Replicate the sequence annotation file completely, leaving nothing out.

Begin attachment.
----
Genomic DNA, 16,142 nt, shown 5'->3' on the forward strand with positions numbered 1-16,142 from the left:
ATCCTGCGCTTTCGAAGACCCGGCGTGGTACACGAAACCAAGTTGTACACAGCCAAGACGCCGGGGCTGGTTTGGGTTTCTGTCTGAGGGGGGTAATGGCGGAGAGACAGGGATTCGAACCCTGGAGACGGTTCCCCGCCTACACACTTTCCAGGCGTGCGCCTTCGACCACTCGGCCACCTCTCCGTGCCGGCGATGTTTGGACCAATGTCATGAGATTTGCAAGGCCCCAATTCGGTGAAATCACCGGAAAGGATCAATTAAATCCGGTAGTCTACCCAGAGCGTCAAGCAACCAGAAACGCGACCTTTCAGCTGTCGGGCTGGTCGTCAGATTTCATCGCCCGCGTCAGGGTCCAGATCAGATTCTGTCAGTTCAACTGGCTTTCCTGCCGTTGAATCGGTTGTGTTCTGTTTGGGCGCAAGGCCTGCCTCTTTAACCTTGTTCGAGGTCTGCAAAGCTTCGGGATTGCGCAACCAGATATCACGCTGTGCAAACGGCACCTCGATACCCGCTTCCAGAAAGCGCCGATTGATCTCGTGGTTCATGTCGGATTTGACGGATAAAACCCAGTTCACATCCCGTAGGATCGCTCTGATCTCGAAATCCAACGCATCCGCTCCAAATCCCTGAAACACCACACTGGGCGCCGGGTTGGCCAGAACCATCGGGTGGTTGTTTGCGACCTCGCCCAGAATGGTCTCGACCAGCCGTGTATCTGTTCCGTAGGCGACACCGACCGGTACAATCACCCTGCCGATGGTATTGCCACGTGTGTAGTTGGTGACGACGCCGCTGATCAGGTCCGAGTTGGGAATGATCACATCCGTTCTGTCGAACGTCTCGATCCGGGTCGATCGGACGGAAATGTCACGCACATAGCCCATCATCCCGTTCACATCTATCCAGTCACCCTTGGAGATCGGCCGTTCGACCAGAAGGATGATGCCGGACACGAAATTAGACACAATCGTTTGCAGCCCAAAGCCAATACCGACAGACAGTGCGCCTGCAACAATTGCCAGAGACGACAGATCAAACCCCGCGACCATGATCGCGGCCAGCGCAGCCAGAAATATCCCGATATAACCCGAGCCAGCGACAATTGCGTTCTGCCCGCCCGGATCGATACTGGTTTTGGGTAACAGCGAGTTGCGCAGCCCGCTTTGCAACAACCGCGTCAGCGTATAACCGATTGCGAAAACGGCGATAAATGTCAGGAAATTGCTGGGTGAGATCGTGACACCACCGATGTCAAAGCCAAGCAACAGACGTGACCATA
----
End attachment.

Genomic DNA, 16,142 nt, shown 5'->3' on the forward strand with positions numbered 1-16,142 from the left:
ATCCTGCGCTTTCGAAGACCCGGCGTGGTACACGAAACCAAGTTGTACACAGCCAAGACGCCGGGGCTGGTTTGGGTTTCTGTCTGAGGGGGGTAATGGCGGAGAGACAGGGATTCGAACCCTGGAGACGGTTCCCCGCCTACACACTTTCCAGGCGTGCGCCTTCGACCACTCGGCCACCTCTCCGTGCCGGCGATGTTTGGACCAATGTCATGAGATTTGCAAGGCCCCAATTCGGTGAAATCACCGGAAAGGATCAATTAAATCCGGTAGTCTACCCAGAGCGTCAAGCAACCAGAAACGCGACCTTTCAGCTGTCGGGCTGGTCGTCAGATTTCATCGCCCGCGTCAGGGTCCAGATCAGATTCTGTCAGTTCAACTGGCTTTCCTGCCGTTGAATCGGTTGTGTTCTGTTTGGGCGCAAGGCCTGCCTCTTTAACCTTGTTCGAGGTCTGCAAAGCTTCGGGATTGCGCAACCAGATATCACGCTGTGCAAACGGCACCTCGATACCCGCTTCCAGAAAGCGCCGATTGATCTCGTGGTTCATGTCGGATTTGACGGATAAAACCCAGTTCACATCCCGTAGGATCGCTCTGATCTCGAAATCCAACGCATCCGCTCCAAATCCCTGAAACACCACACTGGGCGCCGGGTTGGCCAGAACCATCGGGTGGTTGTTTGCGACCTCGCCCAGAATGGTCTCGACCAGCCGTGTATCTGTTCCGTAGGCGACACCGACCGGTACAATCACCCTGCCGATGGTATTGCCACGTGTGTAGTTGGTGACGACGCCGCTGATCAGGTCCGAGTTGGGAATGATCACATCCGTTCTGTCGAACGTCTCGATCCGGGTCGATCGGACGGAAATGTCACGCACATAGCCCATCATCCCGTTCACATCTATCCAGTCACCCTTGGAGATCGGCCGTTCGACCAGAAGGATGATGCCGGACACGAAATTAGACACAATCGTTTGCAGCCCAAAGCCAATACCGACAGACAGTGCGCCTGCAACAATTGCCAGAGACGACAGATCAAACCCCGCGACCATGATCGCGGCCAGCGCAGCCAGAAATATCCCGATATAACCCGAGCCAGCGACAATTGCGTTCTGCCCGCCCGGATCGATACTGGTTTTGGGTAACAGCGAGTTGCGCAGCCCGCTTTGCAACAACCGCGTCAGCGTATAACCGATTGCGAAAACGGCGATAAATGTCAGGAAATTGCTGGGTGAGATCGTGACACCACCGATGTCAAAGCCAAGCAACAGACGTGACCATA